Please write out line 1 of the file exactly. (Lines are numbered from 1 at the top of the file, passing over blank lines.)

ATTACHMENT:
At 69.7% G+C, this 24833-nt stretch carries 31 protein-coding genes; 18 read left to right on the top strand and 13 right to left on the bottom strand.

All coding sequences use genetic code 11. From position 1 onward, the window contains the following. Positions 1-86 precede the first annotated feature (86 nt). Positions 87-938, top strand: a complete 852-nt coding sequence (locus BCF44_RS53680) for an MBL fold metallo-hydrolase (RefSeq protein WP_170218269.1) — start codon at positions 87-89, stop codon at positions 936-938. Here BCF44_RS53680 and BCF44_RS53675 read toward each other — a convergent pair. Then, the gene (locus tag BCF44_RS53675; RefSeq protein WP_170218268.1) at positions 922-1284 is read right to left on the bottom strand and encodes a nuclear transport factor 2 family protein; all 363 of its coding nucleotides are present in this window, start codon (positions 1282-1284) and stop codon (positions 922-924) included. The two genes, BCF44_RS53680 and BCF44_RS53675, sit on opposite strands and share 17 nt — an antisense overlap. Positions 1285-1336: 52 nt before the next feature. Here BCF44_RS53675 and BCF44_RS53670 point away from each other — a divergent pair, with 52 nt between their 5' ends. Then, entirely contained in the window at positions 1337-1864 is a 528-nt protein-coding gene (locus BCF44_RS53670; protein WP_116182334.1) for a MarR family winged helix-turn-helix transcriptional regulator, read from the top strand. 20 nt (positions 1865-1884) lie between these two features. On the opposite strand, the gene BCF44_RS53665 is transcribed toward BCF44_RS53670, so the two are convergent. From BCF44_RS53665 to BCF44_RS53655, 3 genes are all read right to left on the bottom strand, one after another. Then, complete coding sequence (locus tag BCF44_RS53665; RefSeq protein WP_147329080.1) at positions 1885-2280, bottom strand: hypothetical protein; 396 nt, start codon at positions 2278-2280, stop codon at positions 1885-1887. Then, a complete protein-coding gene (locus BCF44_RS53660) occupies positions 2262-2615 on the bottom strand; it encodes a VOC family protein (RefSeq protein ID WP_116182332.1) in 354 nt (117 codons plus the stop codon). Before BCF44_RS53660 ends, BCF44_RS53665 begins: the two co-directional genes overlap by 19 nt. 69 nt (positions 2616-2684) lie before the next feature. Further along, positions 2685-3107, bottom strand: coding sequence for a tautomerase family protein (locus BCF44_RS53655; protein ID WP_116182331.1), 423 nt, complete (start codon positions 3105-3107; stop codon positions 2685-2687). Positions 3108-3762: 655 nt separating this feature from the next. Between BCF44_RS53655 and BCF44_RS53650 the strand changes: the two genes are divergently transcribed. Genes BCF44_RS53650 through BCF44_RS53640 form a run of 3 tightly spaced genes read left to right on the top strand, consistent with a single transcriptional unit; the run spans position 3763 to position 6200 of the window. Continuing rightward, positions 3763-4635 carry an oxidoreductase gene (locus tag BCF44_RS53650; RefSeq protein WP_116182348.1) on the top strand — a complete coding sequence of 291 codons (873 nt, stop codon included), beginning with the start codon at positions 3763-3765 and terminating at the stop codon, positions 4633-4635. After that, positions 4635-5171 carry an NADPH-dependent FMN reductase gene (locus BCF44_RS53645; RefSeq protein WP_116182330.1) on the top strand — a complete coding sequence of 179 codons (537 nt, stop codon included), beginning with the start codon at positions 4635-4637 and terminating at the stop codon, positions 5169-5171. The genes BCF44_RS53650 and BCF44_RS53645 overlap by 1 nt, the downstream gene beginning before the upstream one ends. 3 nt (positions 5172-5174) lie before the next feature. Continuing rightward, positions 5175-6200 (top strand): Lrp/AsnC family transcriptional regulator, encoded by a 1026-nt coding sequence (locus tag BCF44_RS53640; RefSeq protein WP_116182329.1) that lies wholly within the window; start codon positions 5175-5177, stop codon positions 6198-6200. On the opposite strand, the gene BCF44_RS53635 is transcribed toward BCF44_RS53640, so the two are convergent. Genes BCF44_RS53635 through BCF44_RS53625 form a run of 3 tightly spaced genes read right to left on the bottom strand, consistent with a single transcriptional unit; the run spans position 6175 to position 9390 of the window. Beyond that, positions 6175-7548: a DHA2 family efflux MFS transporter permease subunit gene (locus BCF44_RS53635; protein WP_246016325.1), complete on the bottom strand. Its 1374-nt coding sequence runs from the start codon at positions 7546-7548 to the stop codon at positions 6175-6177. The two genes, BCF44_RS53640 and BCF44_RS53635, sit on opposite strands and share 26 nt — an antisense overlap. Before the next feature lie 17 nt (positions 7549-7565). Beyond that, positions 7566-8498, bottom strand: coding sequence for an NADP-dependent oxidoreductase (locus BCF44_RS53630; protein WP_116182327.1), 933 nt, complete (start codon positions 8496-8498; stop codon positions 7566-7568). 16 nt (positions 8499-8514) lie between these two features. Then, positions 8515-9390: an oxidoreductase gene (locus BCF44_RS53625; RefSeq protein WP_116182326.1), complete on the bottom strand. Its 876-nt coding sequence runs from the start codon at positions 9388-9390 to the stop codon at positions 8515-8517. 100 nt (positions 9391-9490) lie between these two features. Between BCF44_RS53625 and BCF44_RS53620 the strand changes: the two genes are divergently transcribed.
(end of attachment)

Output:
At 69.7% G+C, this 24833-nt stretch carries 31 protein-coding genes; 18 read left to right on the top strand and 13 right to left on the bottom strand.